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Innovation intermediaries provide support during innovation processes and contribute to clients' innovativeness. In a growing body of literature, innovation intermediaries are considered as knowledge brokers and boundary spanners in regional innovation systems. While previous studies have highlighted insights into intermediaries' impact on clients, observations of their internal policies and working mechanisms remain scarce. Based on a case study of Berlin-based innovation and creativity labs, this paper sheds light on the innovation strategies chosen by intermediaries. I find that a distinct dualism of cooperation and competition shapes the innovation strategies of innovation intermediaries. The growing number of competitors and a lack of transparency shape the role of regional policy that offers information and market coordination. I present policy recommendations based on the results.
... Ces travaux prolongent les réflexions initiées dans les années 1970 par Howard Becker sur la dimension organisée des « mondes de l'arts » et ouvrent de nouvelles pistes de recherches pour le management. À partir des années 2000, de nombreux travaux ont exploré ces industries, dans leur variété : la publicité (Moeran, 2009), l'architecture (Jones et Livne Tarandach, 2008), la parfumerie (Endrissat et al., 2016), le design (Verganti, 2003), le cinéma (Cattani et al., 2008), la musique (Benghozi et Paris, 2003 ;Thompson et al., 2007), les arts de la scène (Glynn, 2000 ;Agid et Tarondeau, 2003 ;, la grande cuisine (Bouty et Gomez, 2010 ;Durand et al., 2007 ;Svejenova et al., 2010), les jeux vidéo (Cohendet et Simon, 2007 ;Tschang, 2007 ;Lê et al., 2013 ;Chiambaretto et al., 2019), etc. Ces travaux ont nourri des thématiques diverses (développement de produits/innovation, open innovation, écosystèmes, etc.) tout en contribuant à de multiples champs théoriques : communautés, théorie des ressources, néo-institutionnalisme, développement de nouveaux produits, business models, habitus, créativité… L'engouement nouveau autour de ces secteurs s'est traduit par l'apparition de sous-thématiques dédiées dans les conférences de management et par la multiplication des numéros spéciaux de revues. ...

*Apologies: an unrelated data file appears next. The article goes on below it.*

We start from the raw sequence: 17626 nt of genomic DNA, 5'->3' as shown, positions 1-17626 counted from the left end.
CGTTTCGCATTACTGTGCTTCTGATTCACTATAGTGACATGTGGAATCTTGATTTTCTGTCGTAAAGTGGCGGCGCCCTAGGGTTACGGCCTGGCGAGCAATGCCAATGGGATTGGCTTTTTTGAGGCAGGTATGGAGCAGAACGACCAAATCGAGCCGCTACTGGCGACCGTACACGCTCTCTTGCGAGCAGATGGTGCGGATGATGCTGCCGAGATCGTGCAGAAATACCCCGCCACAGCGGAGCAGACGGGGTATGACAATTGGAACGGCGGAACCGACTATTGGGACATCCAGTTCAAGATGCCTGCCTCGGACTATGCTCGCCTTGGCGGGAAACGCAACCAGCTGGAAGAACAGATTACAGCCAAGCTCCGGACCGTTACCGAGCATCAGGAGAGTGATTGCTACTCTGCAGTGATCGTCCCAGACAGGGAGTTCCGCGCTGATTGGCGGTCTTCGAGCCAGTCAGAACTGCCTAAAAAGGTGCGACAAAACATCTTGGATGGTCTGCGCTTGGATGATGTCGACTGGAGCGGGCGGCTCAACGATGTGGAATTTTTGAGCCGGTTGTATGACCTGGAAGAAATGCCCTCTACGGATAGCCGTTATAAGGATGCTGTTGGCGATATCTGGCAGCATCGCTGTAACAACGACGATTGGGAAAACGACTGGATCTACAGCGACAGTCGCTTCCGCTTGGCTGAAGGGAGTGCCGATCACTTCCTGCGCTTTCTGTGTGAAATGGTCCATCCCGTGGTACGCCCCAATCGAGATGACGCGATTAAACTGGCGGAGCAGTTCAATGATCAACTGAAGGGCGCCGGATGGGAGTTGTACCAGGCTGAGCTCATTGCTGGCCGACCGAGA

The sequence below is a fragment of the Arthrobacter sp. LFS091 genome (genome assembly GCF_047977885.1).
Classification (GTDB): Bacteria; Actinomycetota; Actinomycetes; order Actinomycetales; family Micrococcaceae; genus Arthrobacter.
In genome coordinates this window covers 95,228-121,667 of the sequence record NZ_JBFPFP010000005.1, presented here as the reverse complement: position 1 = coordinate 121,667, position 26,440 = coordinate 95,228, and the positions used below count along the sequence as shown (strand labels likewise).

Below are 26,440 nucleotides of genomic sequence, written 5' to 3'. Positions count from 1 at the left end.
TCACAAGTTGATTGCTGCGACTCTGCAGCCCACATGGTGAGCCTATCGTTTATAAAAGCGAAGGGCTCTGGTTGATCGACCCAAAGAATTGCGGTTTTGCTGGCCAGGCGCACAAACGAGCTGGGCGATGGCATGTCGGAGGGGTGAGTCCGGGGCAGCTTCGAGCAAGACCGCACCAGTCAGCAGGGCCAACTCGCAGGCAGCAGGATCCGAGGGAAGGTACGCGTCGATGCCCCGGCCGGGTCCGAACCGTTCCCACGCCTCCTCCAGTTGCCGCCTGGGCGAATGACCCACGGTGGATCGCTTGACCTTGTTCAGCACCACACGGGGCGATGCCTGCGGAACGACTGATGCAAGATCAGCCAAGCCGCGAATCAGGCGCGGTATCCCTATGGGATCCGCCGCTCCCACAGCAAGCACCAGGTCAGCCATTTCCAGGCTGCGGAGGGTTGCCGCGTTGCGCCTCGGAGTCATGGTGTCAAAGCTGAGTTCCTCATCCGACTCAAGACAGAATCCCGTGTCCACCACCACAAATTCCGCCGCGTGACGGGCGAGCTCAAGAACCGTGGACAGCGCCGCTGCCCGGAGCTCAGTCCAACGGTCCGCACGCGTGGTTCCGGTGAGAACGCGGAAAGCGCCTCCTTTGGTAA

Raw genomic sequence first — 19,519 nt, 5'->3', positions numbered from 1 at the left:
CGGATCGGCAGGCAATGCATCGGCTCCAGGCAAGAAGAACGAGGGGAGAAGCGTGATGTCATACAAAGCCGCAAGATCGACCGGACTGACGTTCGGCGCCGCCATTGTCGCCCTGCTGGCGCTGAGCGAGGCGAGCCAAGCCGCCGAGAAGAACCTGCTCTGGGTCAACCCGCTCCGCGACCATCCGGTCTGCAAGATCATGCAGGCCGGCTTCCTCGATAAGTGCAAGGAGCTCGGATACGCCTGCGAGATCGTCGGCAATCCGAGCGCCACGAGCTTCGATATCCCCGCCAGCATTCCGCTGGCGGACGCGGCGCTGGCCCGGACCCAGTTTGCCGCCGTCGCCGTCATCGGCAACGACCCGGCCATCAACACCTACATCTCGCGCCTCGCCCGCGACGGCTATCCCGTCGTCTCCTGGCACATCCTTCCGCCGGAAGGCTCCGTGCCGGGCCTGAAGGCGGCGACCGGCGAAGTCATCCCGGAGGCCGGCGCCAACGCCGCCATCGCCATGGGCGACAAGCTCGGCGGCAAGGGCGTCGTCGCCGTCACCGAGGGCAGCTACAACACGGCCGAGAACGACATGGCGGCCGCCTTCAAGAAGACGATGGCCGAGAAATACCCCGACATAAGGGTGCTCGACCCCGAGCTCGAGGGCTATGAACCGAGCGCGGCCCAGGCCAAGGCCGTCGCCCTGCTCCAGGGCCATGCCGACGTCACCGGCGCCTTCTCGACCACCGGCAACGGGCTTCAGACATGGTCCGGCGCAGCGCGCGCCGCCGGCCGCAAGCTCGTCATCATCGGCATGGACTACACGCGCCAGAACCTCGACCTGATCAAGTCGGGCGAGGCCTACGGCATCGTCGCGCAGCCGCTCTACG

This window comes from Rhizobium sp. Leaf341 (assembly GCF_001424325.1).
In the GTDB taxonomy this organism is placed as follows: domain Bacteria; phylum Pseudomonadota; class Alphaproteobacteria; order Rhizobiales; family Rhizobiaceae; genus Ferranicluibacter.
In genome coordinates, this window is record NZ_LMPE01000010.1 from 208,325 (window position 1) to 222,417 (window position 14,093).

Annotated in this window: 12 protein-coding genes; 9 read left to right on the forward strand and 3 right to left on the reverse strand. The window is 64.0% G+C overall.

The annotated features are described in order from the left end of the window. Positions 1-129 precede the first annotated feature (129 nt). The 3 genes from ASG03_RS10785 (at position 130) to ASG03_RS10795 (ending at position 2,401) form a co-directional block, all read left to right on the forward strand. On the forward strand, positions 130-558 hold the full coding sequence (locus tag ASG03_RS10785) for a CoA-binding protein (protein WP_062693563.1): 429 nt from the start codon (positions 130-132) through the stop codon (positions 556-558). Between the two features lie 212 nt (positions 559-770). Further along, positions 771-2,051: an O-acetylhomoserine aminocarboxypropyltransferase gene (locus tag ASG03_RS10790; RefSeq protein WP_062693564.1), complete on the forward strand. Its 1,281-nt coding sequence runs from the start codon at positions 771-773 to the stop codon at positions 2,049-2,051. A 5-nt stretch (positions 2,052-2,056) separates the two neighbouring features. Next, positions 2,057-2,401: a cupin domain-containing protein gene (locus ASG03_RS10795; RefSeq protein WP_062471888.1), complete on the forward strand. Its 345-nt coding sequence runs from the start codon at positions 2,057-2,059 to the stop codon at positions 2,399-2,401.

... Certaines organisations donnent par ailleurs lieu à des configurations plus complexes, la direction des projets n'étant rarement l'apanage d'une seule personne. À titre d'exemple, dans le domaine des jeux vidéo, l'entreprise Ubisoft s'inscrit dans la configuration de facilitation, l'entreprise favorisant l'émergence de nouveaux projets de jeux par une grande liberté créative donnée à ses 45 studios répartis dans le monde (Chiambaretto et al., 2019). Néanmoins, l'enjeu de maîtrise du risque sur les projets donne lieu à un ensemble de dispositifs de contrôle, qui impliquent aussi des outils et principes en matière de création (Lê et al., 2013 ;Massé, 2019). ...
... First, without being constrained by preliminary decisions regarding tools or types of data, the single case study allows us to investigate a new phenomenon at various levels without focusing on a specific level of analysis (Eisenhardt, 1989;Eisenhardt and Graebner, 2007). Second, recent contributions have highlighted the relevance of single case studies to investigate the possible challenges emerging from innovative organizations interacting at an international level (Scalera et al., 2014;Welch and Piekkari, 2017;Vinokurova and Kapoor, 2020) and from coopetition strategies (Gnyawali and Park, 2011;Fernandez et al., 2014;Ritala et al., 2014;Chiambaretto et al., 2019). Furthermore, our approach incorporates what Yin (2012) calls an "embedded case study," as we study, within the same case, two innovative projects that differ in terms of innovation development mode (internal versus external). ...
... MNEs represent a particular type of firm that holds large resources and knowledge to develop innovation internally (Ciabuschi et al., 2015). At the same time, coopetition practices in MNEs have essentially been investigated through the lens of internal coopetition (Luo, 2004(Luo, , 2005Chiambaretto et al., 2019). We argue that future research should focus on investigating the specificities of the coopetition decisions of MNEs to understand when and how they collaborate with competitors. ...
Article
While multinational enterprises (MNEs) possess the resources and knowledge to develop innovation projects internally with their own international subsidiaries, they sometimes prefer to develop innovation projects with their competitors. We investigate the circumstances under which MNEs prefer to “make” or “coopete” for certain specific innovation projects, which has not previously been addressed in the literature. Based on a case study of Airbus Defence and Space, we study two telecommunication satellite innovation projects (one developed internally and the other with a competitor). We show that both make and coopete strategies lead to short- and long-term benefits as well as risks. More precisely, we underscore that coopete decisions provide more short-term benefits than make decisions. By contrast, in the longer term, make decisions are more beneficial than coopete decisions. Therefore, we emphasize that for a given project, managers weight the options for and against each choice based on specific time frames, keeping in mind the necessity of both making and coopeting at the corporate level.